CySEC’s website, officials impersonated in fraudulent scam

The Cyprus Security and Exchange Commission today said it has spotted a scam where fraudsters claiming to be CySEC’s officers or appointed representatives are soliciting investors for fees in exchange for settlement of fake compensation claims.

The contact often takes place via e-mail, says CySEC, and gives the illusion of an authentic message that contains a promise to help traders get compensation for the potential damage they may have suffered as a result of fraud by regulated forex / CFD brokers.

On top of that, the commission said that a few clone websites are impersonating the organization in many areas and context.

The fake websites are:

  1. a)
  2. b)
  3. c)
  4. d)
  5. e)

‘Clone firm’ scams have increased in recent years, including those targeting Cypriot brokers, as fraudsters have become more sophisticated in their ways. Often times, the scam works by setting up a clone website to look exactly like the genuine website they are copying.

Scammers often acquires real material available online, edit the content and mix genuine details with fraudulent details to make themselves look legitimate.

The Cyprus financial watchdog warned in July that there was evidence of fraudulent impersonation of its officials who are engaged with firms under CySEC’s supervision.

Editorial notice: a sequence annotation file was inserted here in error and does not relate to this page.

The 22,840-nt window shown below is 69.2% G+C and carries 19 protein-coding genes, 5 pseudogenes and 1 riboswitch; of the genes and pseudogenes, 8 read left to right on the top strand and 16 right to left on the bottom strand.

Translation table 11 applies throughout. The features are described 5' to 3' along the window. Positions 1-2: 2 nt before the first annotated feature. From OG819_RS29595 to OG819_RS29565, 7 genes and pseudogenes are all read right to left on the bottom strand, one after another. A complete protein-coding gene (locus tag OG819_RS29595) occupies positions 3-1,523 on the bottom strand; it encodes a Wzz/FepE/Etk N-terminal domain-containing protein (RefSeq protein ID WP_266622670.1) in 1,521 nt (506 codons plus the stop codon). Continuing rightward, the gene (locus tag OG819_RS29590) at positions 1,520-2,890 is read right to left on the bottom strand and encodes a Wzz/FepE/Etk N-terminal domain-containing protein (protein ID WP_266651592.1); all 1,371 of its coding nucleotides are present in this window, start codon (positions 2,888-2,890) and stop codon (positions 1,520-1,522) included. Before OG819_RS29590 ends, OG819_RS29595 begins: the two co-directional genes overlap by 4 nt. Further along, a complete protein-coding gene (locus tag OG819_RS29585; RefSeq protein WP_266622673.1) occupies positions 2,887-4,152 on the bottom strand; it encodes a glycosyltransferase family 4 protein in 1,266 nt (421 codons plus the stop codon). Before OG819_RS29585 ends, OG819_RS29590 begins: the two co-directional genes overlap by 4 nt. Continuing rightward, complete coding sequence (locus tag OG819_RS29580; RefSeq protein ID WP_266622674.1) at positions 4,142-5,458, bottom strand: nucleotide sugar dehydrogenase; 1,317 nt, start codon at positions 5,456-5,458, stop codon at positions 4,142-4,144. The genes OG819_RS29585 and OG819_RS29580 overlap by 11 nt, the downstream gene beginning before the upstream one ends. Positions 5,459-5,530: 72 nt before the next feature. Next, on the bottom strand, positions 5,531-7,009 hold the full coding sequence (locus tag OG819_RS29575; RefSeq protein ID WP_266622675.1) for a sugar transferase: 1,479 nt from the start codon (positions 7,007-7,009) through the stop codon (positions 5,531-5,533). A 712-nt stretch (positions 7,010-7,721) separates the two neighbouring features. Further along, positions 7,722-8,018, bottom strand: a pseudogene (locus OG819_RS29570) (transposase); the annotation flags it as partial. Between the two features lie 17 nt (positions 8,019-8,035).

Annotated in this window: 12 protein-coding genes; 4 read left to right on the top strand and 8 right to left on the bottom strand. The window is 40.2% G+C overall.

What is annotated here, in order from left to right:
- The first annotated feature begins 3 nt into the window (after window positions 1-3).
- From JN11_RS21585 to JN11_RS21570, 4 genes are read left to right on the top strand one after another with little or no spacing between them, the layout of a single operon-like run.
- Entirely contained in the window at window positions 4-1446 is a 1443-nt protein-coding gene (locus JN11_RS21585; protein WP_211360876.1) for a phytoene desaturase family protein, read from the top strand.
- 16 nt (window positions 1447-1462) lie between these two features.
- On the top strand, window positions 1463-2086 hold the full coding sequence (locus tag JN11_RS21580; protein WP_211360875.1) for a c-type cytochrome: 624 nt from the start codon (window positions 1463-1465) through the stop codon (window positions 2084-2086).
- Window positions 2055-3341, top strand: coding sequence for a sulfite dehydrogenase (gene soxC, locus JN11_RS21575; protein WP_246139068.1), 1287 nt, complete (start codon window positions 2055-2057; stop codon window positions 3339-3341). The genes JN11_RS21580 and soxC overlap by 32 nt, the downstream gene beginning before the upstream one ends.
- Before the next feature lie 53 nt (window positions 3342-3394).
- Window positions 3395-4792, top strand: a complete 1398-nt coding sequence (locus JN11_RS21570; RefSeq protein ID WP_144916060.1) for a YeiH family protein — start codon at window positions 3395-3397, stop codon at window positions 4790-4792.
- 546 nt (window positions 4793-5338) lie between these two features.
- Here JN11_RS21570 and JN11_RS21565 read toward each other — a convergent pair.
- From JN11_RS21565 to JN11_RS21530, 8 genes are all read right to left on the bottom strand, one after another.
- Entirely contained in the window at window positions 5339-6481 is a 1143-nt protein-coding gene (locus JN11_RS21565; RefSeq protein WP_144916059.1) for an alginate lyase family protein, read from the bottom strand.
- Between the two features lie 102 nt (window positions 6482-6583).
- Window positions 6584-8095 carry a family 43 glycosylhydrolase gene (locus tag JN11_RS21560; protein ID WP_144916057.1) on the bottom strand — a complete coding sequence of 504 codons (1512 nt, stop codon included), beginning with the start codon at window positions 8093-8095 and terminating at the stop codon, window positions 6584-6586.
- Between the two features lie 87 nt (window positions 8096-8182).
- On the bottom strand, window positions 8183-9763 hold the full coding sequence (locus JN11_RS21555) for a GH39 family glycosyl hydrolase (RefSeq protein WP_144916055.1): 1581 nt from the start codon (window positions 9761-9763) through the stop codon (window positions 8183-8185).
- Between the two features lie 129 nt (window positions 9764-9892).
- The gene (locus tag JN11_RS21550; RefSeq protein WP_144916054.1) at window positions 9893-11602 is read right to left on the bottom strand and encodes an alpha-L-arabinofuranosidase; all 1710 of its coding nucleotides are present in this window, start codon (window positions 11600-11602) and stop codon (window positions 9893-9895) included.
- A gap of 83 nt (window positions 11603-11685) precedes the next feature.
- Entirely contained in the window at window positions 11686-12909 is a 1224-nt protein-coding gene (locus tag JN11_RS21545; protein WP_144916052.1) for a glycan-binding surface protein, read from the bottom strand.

The regulator cautioned the public about persons who approach clients of suspended brands, or those under investigation, claiming that they can help them recover their capital.

Per a regulatory circular, sophisticated campaigns targeting investors of online trading firms are used as part of the scam which typically involves:

  • Fraudsters claim to be CySEC officers, appointed representatives of CySEC, such as legal advisors, other Cypriot supervisory authorities or other real or fake bodies.
  • The scammers contact clients of CySEC regulated entities, often via emails and sometimes by telephone, which appear genuine and include the name, address, official stamp and logo of CySEC, fraudulently copying CySEC officials’ signatures.
  •  The fraudsters make false offers to assist investors with compensation claims for dealings they may have had with sanctioned firms – typically online trading firms offering speculative investment products.
  •  Through these preliminary contacts, the fraudsters illegally obtain additional personal information

Under current laws, CySEC has no powers to force internet companies to refuse financial advertisements or block access to their domains. It can only ask them to take down fraudulent promotions once they have been spotted. As a result, fraudsters and promoters of high-risk schemes have been able to place advertisements claiming to be based or licensed in Cyprus.